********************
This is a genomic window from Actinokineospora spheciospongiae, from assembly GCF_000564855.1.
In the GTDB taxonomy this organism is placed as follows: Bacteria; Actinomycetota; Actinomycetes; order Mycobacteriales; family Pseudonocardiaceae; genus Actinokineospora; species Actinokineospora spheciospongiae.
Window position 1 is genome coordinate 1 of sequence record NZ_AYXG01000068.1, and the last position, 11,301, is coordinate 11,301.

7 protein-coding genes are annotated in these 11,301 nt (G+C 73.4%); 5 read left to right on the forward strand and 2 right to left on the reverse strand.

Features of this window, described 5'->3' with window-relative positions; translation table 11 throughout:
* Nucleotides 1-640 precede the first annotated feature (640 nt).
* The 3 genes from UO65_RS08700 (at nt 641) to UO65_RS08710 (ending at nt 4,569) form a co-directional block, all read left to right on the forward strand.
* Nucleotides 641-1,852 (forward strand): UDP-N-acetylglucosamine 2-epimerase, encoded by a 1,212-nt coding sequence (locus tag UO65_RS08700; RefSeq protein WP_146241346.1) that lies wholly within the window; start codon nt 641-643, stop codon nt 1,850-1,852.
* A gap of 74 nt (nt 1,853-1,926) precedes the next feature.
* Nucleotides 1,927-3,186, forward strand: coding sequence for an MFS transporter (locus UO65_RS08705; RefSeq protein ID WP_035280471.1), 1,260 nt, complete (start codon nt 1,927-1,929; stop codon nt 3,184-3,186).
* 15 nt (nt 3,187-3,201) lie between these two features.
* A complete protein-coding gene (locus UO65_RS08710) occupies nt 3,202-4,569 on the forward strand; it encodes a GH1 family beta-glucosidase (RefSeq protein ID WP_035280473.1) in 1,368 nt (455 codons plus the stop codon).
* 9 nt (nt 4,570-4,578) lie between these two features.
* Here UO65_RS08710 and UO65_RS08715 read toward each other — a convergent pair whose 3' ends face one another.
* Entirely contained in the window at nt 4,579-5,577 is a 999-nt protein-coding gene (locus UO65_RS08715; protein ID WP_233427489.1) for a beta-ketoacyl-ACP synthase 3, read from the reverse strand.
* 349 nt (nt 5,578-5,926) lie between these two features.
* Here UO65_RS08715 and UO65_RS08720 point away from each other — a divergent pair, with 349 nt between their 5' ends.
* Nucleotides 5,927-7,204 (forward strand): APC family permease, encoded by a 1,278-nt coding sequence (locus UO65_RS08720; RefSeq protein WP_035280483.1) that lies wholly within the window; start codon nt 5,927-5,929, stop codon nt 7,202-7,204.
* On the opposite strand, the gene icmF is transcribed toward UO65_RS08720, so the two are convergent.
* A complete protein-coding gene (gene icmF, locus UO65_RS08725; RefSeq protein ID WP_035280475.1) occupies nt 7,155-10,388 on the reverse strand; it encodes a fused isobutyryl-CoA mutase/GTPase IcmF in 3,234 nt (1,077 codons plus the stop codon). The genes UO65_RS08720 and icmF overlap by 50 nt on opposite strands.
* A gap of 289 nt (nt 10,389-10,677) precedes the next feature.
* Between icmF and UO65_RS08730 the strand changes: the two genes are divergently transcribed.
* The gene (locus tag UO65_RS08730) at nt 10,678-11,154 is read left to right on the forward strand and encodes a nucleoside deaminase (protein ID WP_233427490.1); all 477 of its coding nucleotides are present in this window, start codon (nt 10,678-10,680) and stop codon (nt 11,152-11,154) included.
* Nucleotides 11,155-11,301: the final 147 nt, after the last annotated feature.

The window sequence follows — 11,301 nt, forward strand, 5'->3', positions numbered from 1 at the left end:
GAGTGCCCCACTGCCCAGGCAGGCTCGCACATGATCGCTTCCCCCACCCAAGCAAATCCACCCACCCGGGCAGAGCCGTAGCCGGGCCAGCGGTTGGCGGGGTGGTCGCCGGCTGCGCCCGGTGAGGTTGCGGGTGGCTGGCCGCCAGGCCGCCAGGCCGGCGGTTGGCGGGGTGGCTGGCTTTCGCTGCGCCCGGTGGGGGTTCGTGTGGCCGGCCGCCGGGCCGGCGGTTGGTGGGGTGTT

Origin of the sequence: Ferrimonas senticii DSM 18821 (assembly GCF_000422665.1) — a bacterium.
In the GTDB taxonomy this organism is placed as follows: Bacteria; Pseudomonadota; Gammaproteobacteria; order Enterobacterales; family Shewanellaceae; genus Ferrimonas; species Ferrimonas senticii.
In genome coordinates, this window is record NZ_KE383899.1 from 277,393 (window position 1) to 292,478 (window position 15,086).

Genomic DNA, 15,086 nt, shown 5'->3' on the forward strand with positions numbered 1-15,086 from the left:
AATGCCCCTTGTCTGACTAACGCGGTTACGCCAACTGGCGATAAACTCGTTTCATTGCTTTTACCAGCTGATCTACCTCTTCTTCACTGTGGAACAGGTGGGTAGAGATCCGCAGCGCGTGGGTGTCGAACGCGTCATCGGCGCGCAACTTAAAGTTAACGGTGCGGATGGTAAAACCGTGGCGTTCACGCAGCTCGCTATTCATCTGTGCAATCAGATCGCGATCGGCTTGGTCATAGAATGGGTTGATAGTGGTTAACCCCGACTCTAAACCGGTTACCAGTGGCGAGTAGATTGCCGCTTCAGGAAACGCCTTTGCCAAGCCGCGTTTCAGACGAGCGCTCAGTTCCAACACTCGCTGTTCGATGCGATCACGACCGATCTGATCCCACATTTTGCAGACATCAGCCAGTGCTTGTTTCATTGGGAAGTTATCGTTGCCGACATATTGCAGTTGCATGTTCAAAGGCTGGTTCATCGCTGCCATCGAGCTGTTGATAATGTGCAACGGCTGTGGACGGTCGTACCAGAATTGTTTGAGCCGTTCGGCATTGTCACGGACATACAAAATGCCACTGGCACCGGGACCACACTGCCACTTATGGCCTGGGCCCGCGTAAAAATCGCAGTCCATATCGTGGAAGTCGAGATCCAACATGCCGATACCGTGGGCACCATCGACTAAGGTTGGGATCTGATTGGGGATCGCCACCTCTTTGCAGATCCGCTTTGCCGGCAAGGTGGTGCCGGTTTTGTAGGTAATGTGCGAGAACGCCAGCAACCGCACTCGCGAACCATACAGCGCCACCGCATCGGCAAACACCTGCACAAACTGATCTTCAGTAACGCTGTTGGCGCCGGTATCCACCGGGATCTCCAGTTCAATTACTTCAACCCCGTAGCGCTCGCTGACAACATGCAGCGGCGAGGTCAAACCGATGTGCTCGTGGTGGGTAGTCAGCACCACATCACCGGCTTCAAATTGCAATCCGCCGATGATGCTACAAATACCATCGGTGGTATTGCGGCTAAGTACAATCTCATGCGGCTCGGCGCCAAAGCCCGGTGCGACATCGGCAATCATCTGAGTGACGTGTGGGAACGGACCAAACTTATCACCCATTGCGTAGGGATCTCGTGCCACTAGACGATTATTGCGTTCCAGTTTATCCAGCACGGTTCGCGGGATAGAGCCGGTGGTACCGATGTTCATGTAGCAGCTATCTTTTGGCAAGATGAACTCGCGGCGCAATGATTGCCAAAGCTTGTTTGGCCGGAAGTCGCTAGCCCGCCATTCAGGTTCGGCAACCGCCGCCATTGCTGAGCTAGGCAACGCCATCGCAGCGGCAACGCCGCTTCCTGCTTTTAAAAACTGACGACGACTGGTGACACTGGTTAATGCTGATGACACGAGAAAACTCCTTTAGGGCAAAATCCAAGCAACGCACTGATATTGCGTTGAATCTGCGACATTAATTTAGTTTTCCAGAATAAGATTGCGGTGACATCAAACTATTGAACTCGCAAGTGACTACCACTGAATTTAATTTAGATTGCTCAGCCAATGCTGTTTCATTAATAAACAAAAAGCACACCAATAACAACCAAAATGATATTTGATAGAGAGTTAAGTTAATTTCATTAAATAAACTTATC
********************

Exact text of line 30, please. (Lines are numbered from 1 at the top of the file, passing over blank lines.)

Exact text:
Genomic DNA, 15,086 nt, shown 5'->3' on the forward strand with positions numbered 1-15,086 from the left: